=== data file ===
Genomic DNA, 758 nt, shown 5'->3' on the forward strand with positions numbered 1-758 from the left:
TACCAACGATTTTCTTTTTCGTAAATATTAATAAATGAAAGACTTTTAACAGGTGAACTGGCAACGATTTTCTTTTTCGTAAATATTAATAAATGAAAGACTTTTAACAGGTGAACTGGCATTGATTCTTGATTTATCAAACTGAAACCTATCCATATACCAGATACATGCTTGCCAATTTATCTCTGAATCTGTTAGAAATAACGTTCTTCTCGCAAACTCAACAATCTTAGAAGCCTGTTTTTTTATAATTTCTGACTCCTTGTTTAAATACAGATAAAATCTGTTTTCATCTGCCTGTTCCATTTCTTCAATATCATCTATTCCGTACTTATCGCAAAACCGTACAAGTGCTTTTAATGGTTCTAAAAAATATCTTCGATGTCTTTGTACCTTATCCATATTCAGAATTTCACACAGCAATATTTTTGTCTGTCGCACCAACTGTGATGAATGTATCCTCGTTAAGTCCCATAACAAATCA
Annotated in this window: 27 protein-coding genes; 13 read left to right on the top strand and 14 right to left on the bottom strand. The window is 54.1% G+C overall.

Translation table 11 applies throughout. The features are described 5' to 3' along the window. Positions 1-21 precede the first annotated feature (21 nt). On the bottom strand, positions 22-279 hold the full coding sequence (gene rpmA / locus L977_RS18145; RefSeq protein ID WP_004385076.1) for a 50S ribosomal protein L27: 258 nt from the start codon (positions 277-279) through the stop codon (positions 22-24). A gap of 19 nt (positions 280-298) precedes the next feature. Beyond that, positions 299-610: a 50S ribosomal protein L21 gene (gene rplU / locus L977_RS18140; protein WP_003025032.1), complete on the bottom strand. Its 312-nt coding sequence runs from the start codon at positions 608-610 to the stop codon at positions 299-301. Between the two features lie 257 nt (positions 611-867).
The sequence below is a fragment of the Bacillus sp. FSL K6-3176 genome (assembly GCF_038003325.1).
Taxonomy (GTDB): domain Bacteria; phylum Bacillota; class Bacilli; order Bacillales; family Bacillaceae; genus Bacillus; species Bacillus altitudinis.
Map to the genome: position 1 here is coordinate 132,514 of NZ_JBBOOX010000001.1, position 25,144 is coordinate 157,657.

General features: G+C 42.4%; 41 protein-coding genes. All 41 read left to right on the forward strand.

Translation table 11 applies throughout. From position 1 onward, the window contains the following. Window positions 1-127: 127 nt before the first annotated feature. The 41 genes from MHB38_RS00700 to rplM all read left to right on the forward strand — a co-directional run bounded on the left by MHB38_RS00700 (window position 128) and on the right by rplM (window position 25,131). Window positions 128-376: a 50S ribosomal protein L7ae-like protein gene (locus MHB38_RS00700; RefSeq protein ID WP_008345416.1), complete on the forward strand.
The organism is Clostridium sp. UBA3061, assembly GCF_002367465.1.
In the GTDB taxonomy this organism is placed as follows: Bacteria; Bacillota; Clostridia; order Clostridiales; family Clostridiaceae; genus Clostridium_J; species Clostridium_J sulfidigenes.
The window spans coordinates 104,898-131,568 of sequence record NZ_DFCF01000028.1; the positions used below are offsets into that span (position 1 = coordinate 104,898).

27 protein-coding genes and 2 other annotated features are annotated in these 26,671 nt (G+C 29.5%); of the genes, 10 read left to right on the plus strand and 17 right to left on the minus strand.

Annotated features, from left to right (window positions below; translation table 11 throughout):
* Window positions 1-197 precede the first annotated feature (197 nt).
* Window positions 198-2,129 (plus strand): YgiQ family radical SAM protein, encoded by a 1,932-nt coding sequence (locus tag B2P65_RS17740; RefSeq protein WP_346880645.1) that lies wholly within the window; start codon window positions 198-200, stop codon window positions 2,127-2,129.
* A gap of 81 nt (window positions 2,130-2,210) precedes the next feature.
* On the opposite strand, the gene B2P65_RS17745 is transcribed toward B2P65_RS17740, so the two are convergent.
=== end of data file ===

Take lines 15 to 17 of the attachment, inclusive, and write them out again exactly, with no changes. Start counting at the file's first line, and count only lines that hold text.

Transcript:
* Window positions 1-197 precede the first annotated feature (197 nt).
* Window positions 198-2,129 (plus strand): YgiQ family radical SAM protein, encoded by a 1,932-nt coding sequence (locus tag B2P65_RS17740; RefSeq protein WP_346880645.1) that lies wholly within the window; start codon window positions 198-200, stop codon window positions 2,127-2,129.
* A gap of 81 nt (window positions 2,130-2,210) precedes the next feature.